“Reports suggest that around 40% of women have been period shamed, and around 60% of women felt embarrassed about their period.”
These feelings of shame and embarrassment have lead to the use of TMI (too much information) as a disclaimer. When did we become so detached from our physical being? When did certain aspects of human health require such a warning?
So where did all of this shame come from?
Firstly, let’s understand some religions historically had rules to discriminate menstruating people. There was an impurity associated with menstruation, with the Quran even translating that menstruation is “harm” and should be kept away from.
How does this translate now?
Today, it looks more like the use of code words or hushed tones when referring to this beautiful biological function.
And with that, we often hear negative terminology, derogatory language and jokes about ‘pms-ing’. Whether it’s a light-hearted joke or not, this still penetrates the psyche. Even by refusing to speak about menstruation in a straightforward way, we perpetuate the idea that discussing it plainly, without veiled terminology, is not ok.
And sadly, we see this in clinic very often.
‘Too Much Information?’ we don’t do that here…
This perception of ‘TMI’ especially in regards to periods, vaginas, vaginal discharge, menstrual blood, menstrual cups, cervical mucus and sexual health, is something we observe often, suggesting that there is still an internal stigma that exists.
The irony is, talking about these topics provide us with very accurate information regarding the overall health of the individual.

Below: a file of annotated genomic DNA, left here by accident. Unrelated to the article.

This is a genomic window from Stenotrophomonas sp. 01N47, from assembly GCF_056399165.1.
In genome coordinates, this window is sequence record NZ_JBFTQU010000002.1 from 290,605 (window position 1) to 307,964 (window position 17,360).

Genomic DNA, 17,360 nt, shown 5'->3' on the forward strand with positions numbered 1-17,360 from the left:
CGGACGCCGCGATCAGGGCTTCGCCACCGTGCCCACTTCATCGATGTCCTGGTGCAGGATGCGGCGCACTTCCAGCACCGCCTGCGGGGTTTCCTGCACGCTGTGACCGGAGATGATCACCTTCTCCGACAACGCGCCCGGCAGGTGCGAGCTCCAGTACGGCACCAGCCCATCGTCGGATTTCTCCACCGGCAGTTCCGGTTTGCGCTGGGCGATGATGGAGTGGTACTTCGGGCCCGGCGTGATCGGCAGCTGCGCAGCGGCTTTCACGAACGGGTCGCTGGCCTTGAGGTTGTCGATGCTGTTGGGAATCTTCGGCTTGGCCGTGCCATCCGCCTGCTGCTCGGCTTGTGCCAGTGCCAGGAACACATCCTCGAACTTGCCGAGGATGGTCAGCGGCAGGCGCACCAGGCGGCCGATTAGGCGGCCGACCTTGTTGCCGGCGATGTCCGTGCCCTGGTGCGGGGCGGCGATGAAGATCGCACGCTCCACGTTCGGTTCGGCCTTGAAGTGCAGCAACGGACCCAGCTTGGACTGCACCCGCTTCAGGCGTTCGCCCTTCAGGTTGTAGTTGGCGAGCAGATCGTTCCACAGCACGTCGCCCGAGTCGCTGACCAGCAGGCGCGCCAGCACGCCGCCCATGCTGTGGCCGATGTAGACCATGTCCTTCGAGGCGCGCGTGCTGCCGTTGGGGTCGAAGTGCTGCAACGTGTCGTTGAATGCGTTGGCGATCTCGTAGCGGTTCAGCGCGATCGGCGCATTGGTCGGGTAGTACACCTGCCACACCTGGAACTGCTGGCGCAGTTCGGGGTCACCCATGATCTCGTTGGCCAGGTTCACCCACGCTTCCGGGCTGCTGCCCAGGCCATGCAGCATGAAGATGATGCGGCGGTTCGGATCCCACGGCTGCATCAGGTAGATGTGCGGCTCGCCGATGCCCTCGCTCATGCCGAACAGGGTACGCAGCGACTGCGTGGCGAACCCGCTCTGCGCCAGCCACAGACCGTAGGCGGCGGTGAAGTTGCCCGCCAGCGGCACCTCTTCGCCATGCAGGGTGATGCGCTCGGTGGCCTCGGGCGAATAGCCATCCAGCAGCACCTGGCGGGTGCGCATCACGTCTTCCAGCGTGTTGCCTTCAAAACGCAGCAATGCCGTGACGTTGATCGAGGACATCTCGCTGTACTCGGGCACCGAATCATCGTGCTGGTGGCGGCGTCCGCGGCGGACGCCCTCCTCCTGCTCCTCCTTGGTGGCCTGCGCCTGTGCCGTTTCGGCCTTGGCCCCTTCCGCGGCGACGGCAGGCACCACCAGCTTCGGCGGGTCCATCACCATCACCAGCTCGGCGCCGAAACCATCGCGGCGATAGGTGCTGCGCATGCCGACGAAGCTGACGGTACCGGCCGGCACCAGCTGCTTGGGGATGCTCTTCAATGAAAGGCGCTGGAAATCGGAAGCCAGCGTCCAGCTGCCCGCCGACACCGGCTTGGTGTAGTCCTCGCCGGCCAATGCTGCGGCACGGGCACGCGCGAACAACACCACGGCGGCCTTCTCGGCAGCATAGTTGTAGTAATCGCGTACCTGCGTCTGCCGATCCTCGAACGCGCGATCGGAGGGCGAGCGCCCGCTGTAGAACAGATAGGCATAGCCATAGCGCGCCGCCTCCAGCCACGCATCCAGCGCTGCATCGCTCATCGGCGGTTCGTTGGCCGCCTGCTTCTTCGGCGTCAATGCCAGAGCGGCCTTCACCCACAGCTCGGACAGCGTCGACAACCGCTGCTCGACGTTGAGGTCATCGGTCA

For example, vaginal discharge can really help to understand our body, and is particularly important if you are looking to conceive. It can also signal more serious issues and therefore should not be a topic to avoid speaking up about.
And then there is periods. Your menstrual cycle is one of the most natural, regular and clearest communicators of what is going on inside your body. If your cycle is off, then there is a good chance that there is something happening behind closed doors that might need some attention. And furthermore, some people are experiencing period pain so severe that they vomit, yet they pass it off as ‘just something I put up with’. Because, you know, it’s just ‘women’s issues’. Pfft.
Bottom line is, we think things really need to change.
Educating the next generations that they can freely discuss such topics without shame and embarrassment, is crucial and a great place to start.
However we also need to be the change we wish to see. And that means encouraging ourselves and each other feel comfortable talking about vaginas and periods. This helps to break down the barriers that exist around women’s health. This will benefit us now and in the future.
Let’s be part of creating a world that normalises these topics and dissolves the “TMI” perception. Privacy in specific settings is your choice, which is not the same as feeling embarrassed, ashamed and disgusted.
We are here to let you know, there is no such thing as TOO MUCH INFORMATION!